Tag Archives: be bold

Full Circle

I realize I’ve never told the story of how we got to China.

There’s more to it than can fit in one post, of course, but last night a good part of the journey kind of came full circle.  You see, back in 2009 when I was searching for a city in China to meet foster mothers and study foster families and was shooting off emails to anyone I knew who had any connection to China (and fretting about taking a trip to an unknown place where I knew no one!), a friend of mine came through with a list of close to forty names of friends who might be helpful.

And I sent practically everyone on that list an email, but as it sometimes goes, I got only a few back.  One was from a family that had lived in Nanning a few years ago, and the woman said she knew foster families.  We started corresponding by email, and I’ll never forget how she called me up out of the blue in March of 2009 and said, why don’t I just go with you, why don’t I take you to meet my friends?

Visiting Angel House in Nanning in 2009 with friends.

We met up with she and her husband in Nanning for the first time in June of 2009, and true to form, she introduced me to everyone she knew, people who would become my research contacts, my tutors, my trusted friends.  And many thanks to she and her husband’s introductions, when it came time to choose a place to do my research, a place for my husband and I to make our home for the next two years, there was no question in our mind that Nanning would be the right fit.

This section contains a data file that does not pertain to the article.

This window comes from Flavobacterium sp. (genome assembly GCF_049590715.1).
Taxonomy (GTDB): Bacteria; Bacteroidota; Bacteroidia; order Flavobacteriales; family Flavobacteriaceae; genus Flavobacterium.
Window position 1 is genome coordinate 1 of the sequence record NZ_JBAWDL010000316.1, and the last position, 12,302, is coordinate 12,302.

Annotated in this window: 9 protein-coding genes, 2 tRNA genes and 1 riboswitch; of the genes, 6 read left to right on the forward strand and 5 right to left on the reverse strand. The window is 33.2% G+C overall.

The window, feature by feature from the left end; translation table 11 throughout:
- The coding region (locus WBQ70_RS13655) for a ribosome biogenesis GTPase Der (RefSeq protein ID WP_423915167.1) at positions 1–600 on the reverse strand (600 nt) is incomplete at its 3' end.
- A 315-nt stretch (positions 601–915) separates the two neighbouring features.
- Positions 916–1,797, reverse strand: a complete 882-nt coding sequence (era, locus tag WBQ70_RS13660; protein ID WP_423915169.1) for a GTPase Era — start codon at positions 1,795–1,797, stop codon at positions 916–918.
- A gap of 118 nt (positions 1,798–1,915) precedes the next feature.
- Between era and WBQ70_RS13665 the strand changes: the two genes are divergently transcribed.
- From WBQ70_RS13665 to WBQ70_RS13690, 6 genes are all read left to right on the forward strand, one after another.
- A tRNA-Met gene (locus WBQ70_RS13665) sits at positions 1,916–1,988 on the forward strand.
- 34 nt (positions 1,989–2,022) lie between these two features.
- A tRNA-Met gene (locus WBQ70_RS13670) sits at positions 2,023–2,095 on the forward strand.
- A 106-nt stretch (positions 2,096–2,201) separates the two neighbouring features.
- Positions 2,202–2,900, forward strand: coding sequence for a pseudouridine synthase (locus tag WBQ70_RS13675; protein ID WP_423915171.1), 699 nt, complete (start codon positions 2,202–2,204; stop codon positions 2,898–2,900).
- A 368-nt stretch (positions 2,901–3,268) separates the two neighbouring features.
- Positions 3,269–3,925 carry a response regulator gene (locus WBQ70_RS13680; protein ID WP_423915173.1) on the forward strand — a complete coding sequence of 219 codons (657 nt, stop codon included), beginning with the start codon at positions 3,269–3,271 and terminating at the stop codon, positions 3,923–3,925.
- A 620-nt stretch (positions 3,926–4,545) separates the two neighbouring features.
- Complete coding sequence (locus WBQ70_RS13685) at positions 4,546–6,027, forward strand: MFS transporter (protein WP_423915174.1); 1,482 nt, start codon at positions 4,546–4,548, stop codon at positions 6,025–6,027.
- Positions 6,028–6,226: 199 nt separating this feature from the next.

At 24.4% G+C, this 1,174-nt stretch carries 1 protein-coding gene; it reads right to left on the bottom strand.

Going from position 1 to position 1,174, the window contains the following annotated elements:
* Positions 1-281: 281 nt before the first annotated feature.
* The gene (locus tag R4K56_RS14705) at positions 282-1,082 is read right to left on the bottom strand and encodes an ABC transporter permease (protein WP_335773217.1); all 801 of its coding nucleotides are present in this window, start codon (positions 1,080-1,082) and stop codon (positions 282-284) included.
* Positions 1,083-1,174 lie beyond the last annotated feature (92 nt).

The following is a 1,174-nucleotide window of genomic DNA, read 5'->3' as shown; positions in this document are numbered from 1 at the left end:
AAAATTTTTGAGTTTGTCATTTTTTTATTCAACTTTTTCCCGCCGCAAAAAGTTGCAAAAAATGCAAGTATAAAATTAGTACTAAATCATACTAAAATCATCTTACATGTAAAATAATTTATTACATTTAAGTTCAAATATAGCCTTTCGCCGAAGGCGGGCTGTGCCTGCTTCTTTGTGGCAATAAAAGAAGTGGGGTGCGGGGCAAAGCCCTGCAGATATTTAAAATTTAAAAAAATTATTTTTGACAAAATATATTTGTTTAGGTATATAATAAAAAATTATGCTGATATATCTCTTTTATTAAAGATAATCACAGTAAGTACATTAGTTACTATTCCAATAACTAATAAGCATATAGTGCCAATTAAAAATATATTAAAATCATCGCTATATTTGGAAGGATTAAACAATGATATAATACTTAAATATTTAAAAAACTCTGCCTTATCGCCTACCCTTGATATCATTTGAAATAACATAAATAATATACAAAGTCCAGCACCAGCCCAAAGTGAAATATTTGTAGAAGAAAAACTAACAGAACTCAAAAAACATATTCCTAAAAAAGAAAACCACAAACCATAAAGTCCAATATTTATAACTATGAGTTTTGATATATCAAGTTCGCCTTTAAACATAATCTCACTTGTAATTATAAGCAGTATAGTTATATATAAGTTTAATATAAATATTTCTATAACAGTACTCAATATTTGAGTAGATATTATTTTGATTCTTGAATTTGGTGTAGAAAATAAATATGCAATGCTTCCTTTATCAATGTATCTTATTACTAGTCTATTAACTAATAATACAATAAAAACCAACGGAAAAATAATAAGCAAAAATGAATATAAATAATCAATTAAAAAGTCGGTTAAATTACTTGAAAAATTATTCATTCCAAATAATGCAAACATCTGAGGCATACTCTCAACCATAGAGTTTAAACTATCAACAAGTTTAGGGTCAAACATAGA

Camping with our friends in 2009.

We camped with our new friends and their four kids in August of 2009 in the states and moved here the following one.  And last night, our friends who played hosts to us in Nanning that first summer had the chance to return to Asia for a brief trip, and share a meal at our apartment in China.

We filled them in on the adventures of our lives over the past two years here: our experiences traveling in Yunnan and meeting with minority Christians, the ways in which my research with foster families has unfolded and grown, and the countless learning experiences in faith and culture we’ve shared in this place.

Minority children in the mountains of Yunnan.

We teared up as I recalled the way this woman, who has become a lifelong friend, embraced my project as her own three summers ago, marching around the city and in her limited Chinese asking everyone and anyone whether they knew foster mothers. She inspired me so much, teaching me what it truly means to be bold and serve others and trust God.

Our friends prayed for us as we prepare to leave China, and we had a chance to thank them for their commitment and goodness to us.  I told them how my friend who’d emailed me all those names awhile back recently reflected that she’d almost failed to include their family’s information, fearing they’d be too busy or wouldn’t have any connections to China.